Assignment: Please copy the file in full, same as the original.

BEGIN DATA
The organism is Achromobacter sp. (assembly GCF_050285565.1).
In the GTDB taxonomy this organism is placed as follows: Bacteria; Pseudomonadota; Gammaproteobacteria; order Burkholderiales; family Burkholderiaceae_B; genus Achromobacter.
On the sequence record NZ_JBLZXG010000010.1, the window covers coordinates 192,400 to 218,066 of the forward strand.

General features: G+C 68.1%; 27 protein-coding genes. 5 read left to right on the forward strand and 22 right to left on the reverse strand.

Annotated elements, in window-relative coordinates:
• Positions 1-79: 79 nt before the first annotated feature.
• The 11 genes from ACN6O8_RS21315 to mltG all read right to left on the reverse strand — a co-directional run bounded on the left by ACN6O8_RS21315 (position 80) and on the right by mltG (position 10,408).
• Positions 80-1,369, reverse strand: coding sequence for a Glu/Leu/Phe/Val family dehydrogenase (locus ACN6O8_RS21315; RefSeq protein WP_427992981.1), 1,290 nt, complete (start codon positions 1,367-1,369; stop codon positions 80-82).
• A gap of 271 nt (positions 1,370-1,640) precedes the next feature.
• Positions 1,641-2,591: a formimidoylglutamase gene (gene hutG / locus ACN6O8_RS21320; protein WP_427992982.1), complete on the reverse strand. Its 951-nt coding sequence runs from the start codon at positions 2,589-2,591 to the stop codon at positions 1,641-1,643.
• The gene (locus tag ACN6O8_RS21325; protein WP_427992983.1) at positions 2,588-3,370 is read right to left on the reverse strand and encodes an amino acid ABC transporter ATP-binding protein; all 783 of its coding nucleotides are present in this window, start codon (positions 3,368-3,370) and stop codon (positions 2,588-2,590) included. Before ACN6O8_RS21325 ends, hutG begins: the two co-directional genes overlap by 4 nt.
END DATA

The organism is Achromobacter sp. (assembly GCF_050285565.1).
In the GTDB taxonomy this organism is placed as follows: Bacteria; Pseudomonadota; Gammaproteobacteria; order Burkholderiales; family Burkholderiaceae_B; genus Achromobacter.
On the sequence record NZ_JBLZXG010000010.1, the window covers coordinates 192,400 to 218,066 of the forward strand.

General features: G+C 68.1%; 27 protein-coding genes. 5 read left to right on the forward strand and 22 right to left on the reverse strand.

Annotated elements, in window-relative coordinates:
• Positions 1-79: 79 nt before the first annotated feature.
• The 11 genes from ACN6O8_RS21315 to mltG all read right to left on the reverse strand — a co-directional run bounded on the left by ACN6O8_RS21315 (position 80) and on the right by mltG (position 10,408).
• Positions 80-1,369, reverse strand: coding sequence for a Glu/Leu/Phe/Val family dehydrogenase (locus ACN6O8_RS21315; RefSeq protein WP_427992981.1), 1,290 nt, complete (start codon positions 1,367-1,369; stop codon positions 80-82).
• A gap of 271 nt (positions 1,370-1,640) precedes the next feature.
• Positions 1,641-2,591: a formimidoylglutamase gene (gene hutG / locus ACN6O8_RS21320; protein WP_427992982.1), complete on the reverse strand. Its 951-nt coding sequence runs from the start codon at positions 2,589-2,591 to the stop codon at positions 1,641-1,643.
• The gene (locus tag ACN6O8_RS21325; protein WP_427992983.1) at positions 2,588-3,370 is read right to left on the reverse strand and encodes an amino acid ABC transporter ATP-binding protein; all 783 of its coding nucleotides are present in this window, start codon (positions 3,368-3,370) and stop codon (positions 2,588-2,590) included. Before ACN6O8_RS21325 ends, hutG begins: the two co-directional genes overlap by 4 nt.